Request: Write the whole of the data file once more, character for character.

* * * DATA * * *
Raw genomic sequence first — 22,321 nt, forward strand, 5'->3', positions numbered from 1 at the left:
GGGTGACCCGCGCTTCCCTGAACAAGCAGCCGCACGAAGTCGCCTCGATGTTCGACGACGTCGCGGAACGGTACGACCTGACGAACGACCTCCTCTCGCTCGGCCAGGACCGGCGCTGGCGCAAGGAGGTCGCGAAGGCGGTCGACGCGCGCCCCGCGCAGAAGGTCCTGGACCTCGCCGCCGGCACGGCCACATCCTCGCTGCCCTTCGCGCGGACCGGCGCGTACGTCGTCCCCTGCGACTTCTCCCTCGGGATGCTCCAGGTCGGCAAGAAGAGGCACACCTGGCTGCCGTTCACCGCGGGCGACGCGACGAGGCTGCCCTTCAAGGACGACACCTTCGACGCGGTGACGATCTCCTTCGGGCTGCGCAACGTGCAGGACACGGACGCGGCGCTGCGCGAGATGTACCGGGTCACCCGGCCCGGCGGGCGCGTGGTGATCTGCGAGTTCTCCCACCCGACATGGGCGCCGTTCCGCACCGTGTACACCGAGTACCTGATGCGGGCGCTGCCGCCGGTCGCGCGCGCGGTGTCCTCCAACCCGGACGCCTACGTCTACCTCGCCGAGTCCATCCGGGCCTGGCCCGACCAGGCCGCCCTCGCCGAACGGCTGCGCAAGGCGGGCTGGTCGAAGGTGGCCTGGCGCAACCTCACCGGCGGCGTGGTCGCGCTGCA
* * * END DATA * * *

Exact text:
Raw genomic sequence first — 22,321 nt, forward strand, 5'->3', positions numbered from 1 at the left:
GGGTGACCCGCGCTTCCCTGAACAAGCAGCCGCACGAAGTCGCCTCGATGTTCGACGACGTCGCGGAACGGTACGACCTGACGAACGACCTCCTCTCGCTCGGCCAGGACCGGCGCTGGCGCAAGGAGGTCGCGAAGGCGGTCGACGCGCGCCCCGCGCAGAAGGTCCTGGACCTCGCCGCCGGCACGGCCACATCCTCGCTGCCCTTCGCGCGGACCGGCGCGTACGTCGTCCCCTGCGACTTCTCCCTCGGGATGCTCCAGGTCGGCAAGAAGAGGCACACCTGGCTGCCGTTCACCGCGGGCGACGCGACGAGGCTGCCCTTCAAGGACGACACCTTCGACGCGGTGACGATCTCCTTCGGGCTGCGCAACGTGCAGGACACGGACGCGGCGCTGCGCGAGATGTACCGGGTCACCCGGCCCGGCGGGCGCGTGGTGATCTGCGAGTTCTCCCACCCGACATGGGCGCCGTTCCGCACCGTGTACACCGAGTACCTGATGCGGGCGCTGCCGCCGGTCGCGCGCGCGGTGTCCTCCAACCCGGACGCCTACGTCTACCTCGCCGAGTCCATCCGGGCCTGGCCCGACCAGGCCGCCCTCGCCGAACGGCTGCGCAAGGCGGGCTGGTCGAAGGTGGCCTGGCGCAACCTCACCGGCGGCGTGGTCGCGCTGCA